Country Music History – Essential Releases of 2015
Finally, a Metallica reference.
1. “24 Frames,” Jason Isbell. After the success of Jason Isbell’s 2013 “Southeastern” release, his 2015 album “Something More Than Free” was one of the most anticipated releases of the Americana singer/songwriter genre during that year. “24 Frames,” with a title referencing the number of frames used per second in films, is a contemplative number with a more ambiguous narrative approach than most of Isbell’s material. The lyrics may be about whether you or a higher power directs the movie that is your life, but you could project (get it?) all different kinds of meanings onto the song. Isbell, perhaps noting the Michael Stipe vibe, described “24 Frames” as “the way indie rock sounded when I was 15.”
2. “Burning House,” Cam. Camaron Marvel Ochs grew up in the San Francisco Bay Area and developed an appreciation for country music from her California ranch running grandparents. She released a pop album in 2010, under the name Camaron Ochs, which received no attention, but later demos found their way to Scott Siman, Tim McGraw’s manager. Her name was shortened to “Cam” and she had her first, and only, major hit in 2015 with “Burning House,” a song built off the guitar riff Metallica used for “Nothing Else Matters.” Cam proved that there was not only room for 1990’s party metal in modern country music, but you could also revisit the spirit, if that’s the right word, of the Lilith Fair generation.
Listen to the phrasing, not the lyrics, and you could easily imagine Tracy Chapman voicing this woman in pain number.
3. “Buy Me a Boat,” Chris Janson. Chris Janson escaped from rural southeast Missouri to pursue his Nashville dreams. He has writing and vocal credits on the 2009 Holly Williams album “Here with Me” and co-wrote the 2012 Tim McGraw single “Truck Yeah,” a song that manages to be more dim witted than the title sounds. Perhaps inspired by the David Lee Roth quote, “Money can’t buy you happiness, but it can buy you a yacht big enough to pull up right alongside it,” Janson had his first/only major hit in 2015 with “Buy Me a Boat,” a lottery player’s dream of changing his lifestyle with a boat, a truck, and a cooler full of beer. His lack of followup success may mean that the world isn’t pining for a new Trace Adkins with the same redneck attitude and one-fifth of his bad influence’s voice.
4. “Copper Canteen,” James McMurtry. “Honey, don’t you be yelling at me when I’m cleaning my gun/I’ll warsh the blood off the tailgate when deer season’s done” are the opening lines to “Copper Canteen” and the 2015 James McMurtry album “Complicated Game.” While it sounds like an outlaw theme, “Copper Canteen” is a Dylan inspired number addressing the parallel themes of economic and marital stress. Ultimately, the lyrics are about the necessary compromises in long term relationships, where the partnership is needed to survive life’s hardships. The always on point Mark Deming, “McMurtry is one of the best American songwriters in the game, inhabiting the lives of the people he writes about with an unaffected sincerity and filling his lyrics with telling details that are sometimes witty, sometimes affecting, and always brilliantly observed.”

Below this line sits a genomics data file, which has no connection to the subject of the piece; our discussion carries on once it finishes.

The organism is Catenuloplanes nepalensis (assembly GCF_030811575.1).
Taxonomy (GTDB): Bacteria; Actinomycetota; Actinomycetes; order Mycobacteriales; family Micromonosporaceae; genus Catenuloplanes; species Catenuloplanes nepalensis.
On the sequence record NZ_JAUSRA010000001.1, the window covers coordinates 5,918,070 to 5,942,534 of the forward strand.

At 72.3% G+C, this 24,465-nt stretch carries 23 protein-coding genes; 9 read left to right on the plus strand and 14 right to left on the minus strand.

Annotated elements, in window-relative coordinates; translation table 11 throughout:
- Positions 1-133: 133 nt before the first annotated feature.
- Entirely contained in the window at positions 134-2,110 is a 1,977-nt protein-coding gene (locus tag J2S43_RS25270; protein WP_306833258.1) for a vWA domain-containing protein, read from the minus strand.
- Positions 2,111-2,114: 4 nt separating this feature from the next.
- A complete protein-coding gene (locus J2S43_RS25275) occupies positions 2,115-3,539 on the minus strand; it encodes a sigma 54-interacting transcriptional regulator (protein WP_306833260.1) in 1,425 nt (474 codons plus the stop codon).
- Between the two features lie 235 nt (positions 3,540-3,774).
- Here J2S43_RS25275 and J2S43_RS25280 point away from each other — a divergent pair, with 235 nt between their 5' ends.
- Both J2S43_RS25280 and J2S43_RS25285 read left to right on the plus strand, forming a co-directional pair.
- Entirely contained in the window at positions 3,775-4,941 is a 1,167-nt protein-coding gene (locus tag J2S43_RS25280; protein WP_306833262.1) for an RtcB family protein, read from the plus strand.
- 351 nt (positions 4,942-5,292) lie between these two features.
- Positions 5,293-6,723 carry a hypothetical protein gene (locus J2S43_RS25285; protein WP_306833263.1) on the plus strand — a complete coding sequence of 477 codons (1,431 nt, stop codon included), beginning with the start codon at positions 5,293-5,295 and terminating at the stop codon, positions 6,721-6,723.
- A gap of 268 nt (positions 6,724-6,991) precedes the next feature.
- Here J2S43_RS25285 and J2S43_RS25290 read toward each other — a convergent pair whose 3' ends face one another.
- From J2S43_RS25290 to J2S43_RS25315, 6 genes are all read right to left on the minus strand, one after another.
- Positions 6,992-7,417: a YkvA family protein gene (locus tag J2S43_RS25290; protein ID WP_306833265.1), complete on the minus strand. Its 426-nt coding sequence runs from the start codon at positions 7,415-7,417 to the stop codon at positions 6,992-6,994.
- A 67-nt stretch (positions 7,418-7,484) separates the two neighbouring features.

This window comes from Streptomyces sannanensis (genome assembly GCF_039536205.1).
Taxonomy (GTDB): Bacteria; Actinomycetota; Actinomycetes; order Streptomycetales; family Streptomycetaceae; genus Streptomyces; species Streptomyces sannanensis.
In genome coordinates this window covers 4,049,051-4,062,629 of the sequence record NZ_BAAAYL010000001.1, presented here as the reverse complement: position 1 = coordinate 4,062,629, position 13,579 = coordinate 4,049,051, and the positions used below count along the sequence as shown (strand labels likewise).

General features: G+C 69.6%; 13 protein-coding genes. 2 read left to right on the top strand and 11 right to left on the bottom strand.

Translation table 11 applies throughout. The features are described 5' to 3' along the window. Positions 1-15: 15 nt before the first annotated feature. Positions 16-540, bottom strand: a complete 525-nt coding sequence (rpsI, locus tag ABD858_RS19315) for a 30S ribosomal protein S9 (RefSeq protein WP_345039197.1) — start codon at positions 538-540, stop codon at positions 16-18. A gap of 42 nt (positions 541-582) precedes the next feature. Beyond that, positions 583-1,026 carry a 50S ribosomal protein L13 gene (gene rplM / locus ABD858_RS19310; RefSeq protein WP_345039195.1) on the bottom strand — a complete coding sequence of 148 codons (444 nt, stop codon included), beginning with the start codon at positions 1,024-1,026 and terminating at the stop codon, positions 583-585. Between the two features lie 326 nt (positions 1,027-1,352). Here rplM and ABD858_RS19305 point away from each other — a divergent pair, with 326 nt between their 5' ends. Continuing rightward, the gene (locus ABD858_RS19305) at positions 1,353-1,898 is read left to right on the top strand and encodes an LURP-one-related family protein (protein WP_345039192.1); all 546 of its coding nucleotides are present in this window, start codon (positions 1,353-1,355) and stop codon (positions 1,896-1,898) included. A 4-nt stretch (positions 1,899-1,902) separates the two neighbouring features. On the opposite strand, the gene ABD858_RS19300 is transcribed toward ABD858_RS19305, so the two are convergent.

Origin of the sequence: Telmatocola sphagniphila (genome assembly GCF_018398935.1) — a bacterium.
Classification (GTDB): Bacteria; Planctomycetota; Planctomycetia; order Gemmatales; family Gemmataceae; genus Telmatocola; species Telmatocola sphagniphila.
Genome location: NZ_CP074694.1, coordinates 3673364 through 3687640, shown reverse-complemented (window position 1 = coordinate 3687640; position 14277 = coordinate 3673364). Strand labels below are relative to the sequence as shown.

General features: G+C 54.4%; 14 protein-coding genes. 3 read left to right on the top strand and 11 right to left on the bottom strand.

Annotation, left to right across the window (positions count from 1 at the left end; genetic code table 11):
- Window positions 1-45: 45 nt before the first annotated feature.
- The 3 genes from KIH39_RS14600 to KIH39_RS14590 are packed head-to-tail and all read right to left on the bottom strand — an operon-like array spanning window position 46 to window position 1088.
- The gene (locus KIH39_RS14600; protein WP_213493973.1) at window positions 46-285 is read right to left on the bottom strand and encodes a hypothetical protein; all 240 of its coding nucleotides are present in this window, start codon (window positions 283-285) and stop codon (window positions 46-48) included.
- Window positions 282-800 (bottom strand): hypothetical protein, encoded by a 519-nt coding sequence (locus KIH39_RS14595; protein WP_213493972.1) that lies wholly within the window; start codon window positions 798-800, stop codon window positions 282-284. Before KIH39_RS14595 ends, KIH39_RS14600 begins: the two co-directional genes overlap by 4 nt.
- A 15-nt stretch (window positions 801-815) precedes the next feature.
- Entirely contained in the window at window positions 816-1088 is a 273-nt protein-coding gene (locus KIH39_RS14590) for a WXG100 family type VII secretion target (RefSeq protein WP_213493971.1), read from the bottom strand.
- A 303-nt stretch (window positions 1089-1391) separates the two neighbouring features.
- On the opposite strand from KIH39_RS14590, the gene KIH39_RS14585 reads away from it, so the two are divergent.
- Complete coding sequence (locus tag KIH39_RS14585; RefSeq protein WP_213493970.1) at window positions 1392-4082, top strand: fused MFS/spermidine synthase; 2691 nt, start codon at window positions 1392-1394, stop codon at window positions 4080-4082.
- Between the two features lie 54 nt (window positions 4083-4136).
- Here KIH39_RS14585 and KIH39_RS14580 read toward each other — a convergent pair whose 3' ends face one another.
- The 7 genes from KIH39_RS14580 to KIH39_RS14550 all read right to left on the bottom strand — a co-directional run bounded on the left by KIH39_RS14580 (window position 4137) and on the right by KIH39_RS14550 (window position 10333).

5. “Crash and Burn,” Thomas Rhett. Georgia native Thomas Rhett has a keen understanding of the modern country audience, which has resulted in eight Top Ten singles since 2013 and writing credits on hits by Jason Aldean (“1994”), Lee Brice (“Parking Lot Party”), and the beloved Florida Georia Line (“Round Here”). Rhett started getting country airplay in 2012 with the sexual “Something to Do with My Hands” and the execrable “Beer with Jesus,” (feel free to point to that song in another ten years when “dry counties” start disappearing throughout the southern United States). “Crash and Burn,” surprisingly written by Chris Stapleton and Jesse Frasure, is more Justin Timberlake than Hank Williams, part of the growing use of R&B dance beats in modern country music. Depending on your point of view, the song either includes a homage to or a ripoff of Sam Cooke’s “Chain Gang.”